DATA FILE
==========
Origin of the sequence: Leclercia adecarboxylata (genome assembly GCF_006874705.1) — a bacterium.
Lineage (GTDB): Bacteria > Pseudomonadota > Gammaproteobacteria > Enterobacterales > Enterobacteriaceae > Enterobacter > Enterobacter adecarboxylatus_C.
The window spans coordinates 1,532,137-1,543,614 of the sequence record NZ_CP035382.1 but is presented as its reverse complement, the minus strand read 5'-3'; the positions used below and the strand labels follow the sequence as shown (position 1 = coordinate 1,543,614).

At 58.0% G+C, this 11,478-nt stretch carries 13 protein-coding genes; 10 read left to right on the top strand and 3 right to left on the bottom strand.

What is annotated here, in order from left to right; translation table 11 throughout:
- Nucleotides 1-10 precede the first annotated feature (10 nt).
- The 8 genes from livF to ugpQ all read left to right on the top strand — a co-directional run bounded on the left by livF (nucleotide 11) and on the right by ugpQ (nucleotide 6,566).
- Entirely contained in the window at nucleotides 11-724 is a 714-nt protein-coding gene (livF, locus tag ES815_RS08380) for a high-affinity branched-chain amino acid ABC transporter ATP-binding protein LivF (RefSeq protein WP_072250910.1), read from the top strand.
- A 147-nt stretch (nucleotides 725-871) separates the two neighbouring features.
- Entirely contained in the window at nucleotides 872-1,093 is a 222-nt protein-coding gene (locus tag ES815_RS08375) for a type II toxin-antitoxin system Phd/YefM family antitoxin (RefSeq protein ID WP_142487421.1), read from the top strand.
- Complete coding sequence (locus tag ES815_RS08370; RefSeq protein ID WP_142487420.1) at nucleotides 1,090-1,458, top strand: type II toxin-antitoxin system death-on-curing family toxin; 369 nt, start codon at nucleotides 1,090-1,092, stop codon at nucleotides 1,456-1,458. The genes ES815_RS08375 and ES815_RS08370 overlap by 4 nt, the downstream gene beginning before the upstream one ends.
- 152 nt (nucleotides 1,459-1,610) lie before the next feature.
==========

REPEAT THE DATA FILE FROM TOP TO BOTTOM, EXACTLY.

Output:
Origin of the sequence: Leclercia adecarboxylata (genome assembly GCF_006874705.1) — a bacterium.
Lineage (GTDB): Bacteria > Pseudomonadota > Gammaproteobacteria > Enterobacterales > Enterobacteriaceae > Enterobacter > Enterobacter adecarboxylatus_C.
The window spans coordinates 1,532,137-1,543,614 of the sequence record NZ_CP035382.1 but is presented as its reverse complement, the minus strand read 5'-3'; the positions used below and the strand labels follow the sequence as shown (position 1 = coordinate 1,543,614).

At 58.0% G+C, this 11,478-nt stretch carries 13 protein-coding genes; 10 read left to right on the top strand and 3 right to left on the bottom strand.

What is annotated here, in order from left to right; translation table 11 throughout:
- Nucleotides 1-10 precede the first annotated feature (10 nt).
- The 8 genes from livF to ugpQ all read left to right on the top strand — a co-directional run bounded on the left by livF (nucleotide 11) and on the right by ugpQ (nucleotide 6,566).
- Entirely contained in the window at nucleotides 11-724 is a 714-nt protein-coding gene (livF, locus tag ES815_RS08380) for a high-affinity branched-chain amino acid ABC transporter ATP-binding protein LivF (RefSeq protein WP_072250910.1), read from the top strand.
- A 147-nt stretch (nucleotides 725-871) separates the two neighbouring features.
- Entirely contained in the window at nucleotides 872-1,093 is a 222-nt protein-coding gene (locus tag ES815_RS08375) for a type II toxin-antitoxin system Phd/YefM family antitoxin (RefSeq protein ID WP_142487421.1), read from the top strand.
- Complete coding sequence (locus tag ES815_RS08370; RefSeq protein ID WP_142487420.1) at nucleotides 1,090-1,458, top strand: type II toxin-antitoxin system death-on-curing family toxin; 369 nt, start codon at nucleotides 1,090-1,092, stop codon at nucleotides 1,456-1,458. The genes ES815_RS08375 and ES815_RS08370 overlap by 4 nt, the downstream gene beginning before the upstream one ends.
- 152 nt (nucleotides 1,459-1,610) lie before the next feature.